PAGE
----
The developers had two options more or less from the start. They could make a job called Blue Mage that wasn’t really Blue Mage, which covers most of the suggestions of “well, you could have job quests where you learn the ability!” that people came out with. Or you could have an actual Blue Mage that doesn’t work in the structure of the game’s normal jobs. All of that remains true; the developers found a solution by making a different structure from normal jobs.

Put it another way, this is a job that is also a new form of open-world content. This is not without precedent; Miners, Botanists, and Fishers are also jobs with their own open-world content. Blue Mage is another one that opens up that field to include combat jobs rather than just gathering. And that is fascinating. You level differently, you play differently, you get to explore the game in a whole new way and with new objectives.

No, you don’t get the existing endgame structure… but you get a different one in the form of the Carnivale, and that’s fun in and of itself. We don’t yet know what rewards will look like for that, and it seems plausible that those aren’t set in stone yet either, hence starting with a cap of level 50. But this is still a good thing; it lets players have the Blue Mage they envisioned and it’s still a Blue Mage, and the balance concerns are handled by producing a different sort of challenge. Some people will no doubt be cranky that the job wasn’t just turned into generic magical DPS using Aqua Breath instead of Fire III, but that seems like taking the wrong message away from all this.

What’s that? Talk about other matters of perspective? Well, all right.

In a world of human wreckage.

Yes, this is good news for data centers

I was surprised to learn that some people were actually upset at the idea that Balmung was being moved off of Aether and onto the new Crystal data center, as if that was literally ever in doubt. The addition of a new data center was announced on Friday during the keynote, and let’s be real, that announcement was always going to involve two things: all servers having fewer neighbors on the data center, and either Balmung or Gilgamesh moving there.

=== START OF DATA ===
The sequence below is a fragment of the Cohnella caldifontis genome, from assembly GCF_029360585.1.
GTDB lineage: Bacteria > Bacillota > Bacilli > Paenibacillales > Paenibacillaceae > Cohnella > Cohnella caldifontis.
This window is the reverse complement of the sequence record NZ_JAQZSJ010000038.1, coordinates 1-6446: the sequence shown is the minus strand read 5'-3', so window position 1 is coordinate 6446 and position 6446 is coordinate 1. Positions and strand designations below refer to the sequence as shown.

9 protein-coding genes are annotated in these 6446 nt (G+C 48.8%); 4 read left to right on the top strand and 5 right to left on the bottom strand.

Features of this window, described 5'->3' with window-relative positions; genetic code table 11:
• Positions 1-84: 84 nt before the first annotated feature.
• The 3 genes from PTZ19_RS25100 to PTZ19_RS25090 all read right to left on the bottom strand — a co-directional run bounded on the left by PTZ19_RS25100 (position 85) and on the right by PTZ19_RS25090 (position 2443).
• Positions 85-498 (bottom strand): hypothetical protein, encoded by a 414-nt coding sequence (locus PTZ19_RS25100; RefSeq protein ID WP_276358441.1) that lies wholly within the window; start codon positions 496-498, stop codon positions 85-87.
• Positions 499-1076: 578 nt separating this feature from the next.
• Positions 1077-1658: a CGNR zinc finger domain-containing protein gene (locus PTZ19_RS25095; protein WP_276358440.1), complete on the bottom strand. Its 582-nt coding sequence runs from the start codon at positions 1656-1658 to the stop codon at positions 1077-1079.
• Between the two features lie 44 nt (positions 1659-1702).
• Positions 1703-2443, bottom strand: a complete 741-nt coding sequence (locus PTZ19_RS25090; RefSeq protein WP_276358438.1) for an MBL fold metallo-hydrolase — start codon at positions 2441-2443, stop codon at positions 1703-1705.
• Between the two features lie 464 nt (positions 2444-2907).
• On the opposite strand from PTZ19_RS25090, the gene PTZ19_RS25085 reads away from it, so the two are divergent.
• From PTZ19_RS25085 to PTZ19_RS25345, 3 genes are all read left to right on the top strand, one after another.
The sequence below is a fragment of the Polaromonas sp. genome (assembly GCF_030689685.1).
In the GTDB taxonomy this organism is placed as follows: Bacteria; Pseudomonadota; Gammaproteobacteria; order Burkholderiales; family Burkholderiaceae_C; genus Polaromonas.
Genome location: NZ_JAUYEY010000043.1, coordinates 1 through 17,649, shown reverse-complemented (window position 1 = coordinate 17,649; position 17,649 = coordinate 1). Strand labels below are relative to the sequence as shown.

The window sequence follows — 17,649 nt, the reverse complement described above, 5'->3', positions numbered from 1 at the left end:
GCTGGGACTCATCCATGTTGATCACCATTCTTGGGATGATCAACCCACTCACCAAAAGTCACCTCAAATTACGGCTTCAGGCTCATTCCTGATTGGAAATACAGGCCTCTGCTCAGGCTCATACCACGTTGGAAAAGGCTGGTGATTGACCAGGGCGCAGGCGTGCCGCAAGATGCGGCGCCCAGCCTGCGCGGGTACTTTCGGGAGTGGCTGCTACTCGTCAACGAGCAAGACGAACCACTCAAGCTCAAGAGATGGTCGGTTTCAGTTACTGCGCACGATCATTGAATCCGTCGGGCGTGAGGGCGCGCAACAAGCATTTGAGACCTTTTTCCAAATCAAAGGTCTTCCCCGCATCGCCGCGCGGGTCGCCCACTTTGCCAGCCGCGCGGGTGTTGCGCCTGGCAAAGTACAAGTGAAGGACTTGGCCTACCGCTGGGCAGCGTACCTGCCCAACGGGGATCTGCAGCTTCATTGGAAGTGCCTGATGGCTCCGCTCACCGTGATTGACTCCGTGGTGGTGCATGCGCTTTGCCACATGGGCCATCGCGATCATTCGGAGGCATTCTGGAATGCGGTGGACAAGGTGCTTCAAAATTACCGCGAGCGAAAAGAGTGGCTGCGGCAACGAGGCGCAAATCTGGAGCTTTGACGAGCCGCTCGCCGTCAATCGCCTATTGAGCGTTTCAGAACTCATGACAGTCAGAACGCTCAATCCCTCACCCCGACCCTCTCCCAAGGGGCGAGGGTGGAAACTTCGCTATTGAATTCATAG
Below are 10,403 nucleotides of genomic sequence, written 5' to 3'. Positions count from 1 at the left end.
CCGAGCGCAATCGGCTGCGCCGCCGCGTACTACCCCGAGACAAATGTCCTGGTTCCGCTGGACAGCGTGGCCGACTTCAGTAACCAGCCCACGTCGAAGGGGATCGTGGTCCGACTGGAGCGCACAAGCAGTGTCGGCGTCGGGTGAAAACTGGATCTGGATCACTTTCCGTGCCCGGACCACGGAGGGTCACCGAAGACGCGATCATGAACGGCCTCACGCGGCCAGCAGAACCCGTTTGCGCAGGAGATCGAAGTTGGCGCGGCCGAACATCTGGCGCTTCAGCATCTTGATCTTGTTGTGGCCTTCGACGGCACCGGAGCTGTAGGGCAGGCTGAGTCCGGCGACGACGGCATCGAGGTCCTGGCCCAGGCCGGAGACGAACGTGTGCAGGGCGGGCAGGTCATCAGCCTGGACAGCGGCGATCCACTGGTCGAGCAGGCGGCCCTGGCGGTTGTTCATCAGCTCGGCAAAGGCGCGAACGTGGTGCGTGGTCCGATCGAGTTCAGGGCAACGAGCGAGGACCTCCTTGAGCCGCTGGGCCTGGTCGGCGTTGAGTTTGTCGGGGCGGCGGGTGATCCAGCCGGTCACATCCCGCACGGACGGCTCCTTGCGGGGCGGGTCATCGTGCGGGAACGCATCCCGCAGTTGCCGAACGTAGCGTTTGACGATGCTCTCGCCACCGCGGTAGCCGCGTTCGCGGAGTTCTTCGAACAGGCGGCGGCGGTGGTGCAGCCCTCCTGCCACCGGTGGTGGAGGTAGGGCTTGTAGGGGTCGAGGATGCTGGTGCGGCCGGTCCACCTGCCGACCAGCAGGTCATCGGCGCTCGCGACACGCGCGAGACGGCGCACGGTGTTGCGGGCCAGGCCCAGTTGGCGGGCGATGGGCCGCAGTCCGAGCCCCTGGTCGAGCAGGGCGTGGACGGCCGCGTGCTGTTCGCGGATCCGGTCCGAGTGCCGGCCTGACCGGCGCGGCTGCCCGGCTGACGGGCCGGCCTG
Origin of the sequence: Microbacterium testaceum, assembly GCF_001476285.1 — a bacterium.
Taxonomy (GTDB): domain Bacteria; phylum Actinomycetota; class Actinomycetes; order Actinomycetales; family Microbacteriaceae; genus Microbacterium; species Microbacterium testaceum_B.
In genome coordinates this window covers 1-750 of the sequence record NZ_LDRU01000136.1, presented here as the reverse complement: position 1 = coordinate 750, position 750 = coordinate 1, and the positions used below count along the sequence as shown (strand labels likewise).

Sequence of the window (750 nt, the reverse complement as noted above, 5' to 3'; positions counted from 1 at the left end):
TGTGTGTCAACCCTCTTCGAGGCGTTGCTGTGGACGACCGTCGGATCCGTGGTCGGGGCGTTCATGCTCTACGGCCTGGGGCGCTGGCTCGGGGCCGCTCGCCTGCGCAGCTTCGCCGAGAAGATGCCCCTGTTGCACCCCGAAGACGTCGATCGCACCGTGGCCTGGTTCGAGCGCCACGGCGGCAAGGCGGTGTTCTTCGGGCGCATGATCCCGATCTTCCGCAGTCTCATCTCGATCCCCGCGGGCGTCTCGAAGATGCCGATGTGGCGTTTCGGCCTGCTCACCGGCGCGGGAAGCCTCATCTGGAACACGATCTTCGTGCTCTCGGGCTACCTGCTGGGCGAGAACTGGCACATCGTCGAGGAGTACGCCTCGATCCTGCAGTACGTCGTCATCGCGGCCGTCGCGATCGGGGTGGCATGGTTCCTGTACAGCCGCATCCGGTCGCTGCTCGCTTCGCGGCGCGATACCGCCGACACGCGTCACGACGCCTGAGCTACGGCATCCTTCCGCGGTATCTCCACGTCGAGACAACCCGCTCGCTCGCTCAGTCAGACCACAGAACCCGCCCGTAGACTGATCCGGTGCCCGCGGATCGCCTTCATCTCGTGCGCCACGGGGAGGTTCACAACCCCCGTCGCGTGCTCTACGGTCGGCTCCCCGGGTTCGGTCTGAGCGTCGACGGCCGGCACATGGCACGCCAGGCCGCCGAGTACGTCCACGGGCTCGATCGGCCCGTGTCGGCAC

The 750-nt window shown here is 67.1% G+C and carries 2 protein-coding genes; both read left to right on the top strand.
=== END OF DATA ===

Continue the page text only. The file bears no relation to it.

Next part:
That’s it. That was simply always going to happen. There wasn’t any alternative. These two servers are stuffed to the brim, and while it’s impossible to force people to move, I seem to recall mentioning back at the launch of Stormblood that they need to not be in the same metaphorical room. If you think the developers don’t know what they’re doing, well, note that Mateus is still on the same center as Balmung.

Yes, losing connections sucks, but that was going to happen no matter what. It is literally part of the assumption about adding a new data center. If you wanted to keep your connections with Balmung or Gilgamesh as a resident of one of those servers, that was never realistic; you’re getting free world transfers so you can hop about as needed, though.

It’s not confusing to me as to why there was some consternation about this; reaction to the announcement was mixed because of course it was. People wanted this in the vague sense of not having performance issues any more, not in the reality of putting fewer worlds on each center. But recognizing that the want was incompatible with the reality, again, means that you look at this as a matter of which want doesn’t get fulfilled. It was the right call.

Feedback, as always, is welcome in the comments down below or via mail to eliot@massivelyop.com. Next week, let’s talk about Blue Mage, new jobs, leaks, and what happens next. It’ll be a while before we’re off this topic.

The Nymian civilization hosted an immense amount of knowledge and learning, but so much of it has been lost to the people of Eorzea. That doesn’t stop Eliot Lefebvre from scrutinizing Final Fantasy XIV each week in Wisdom of Nym, hosting guides, discussion, and opinions without so much as a trace of rancor.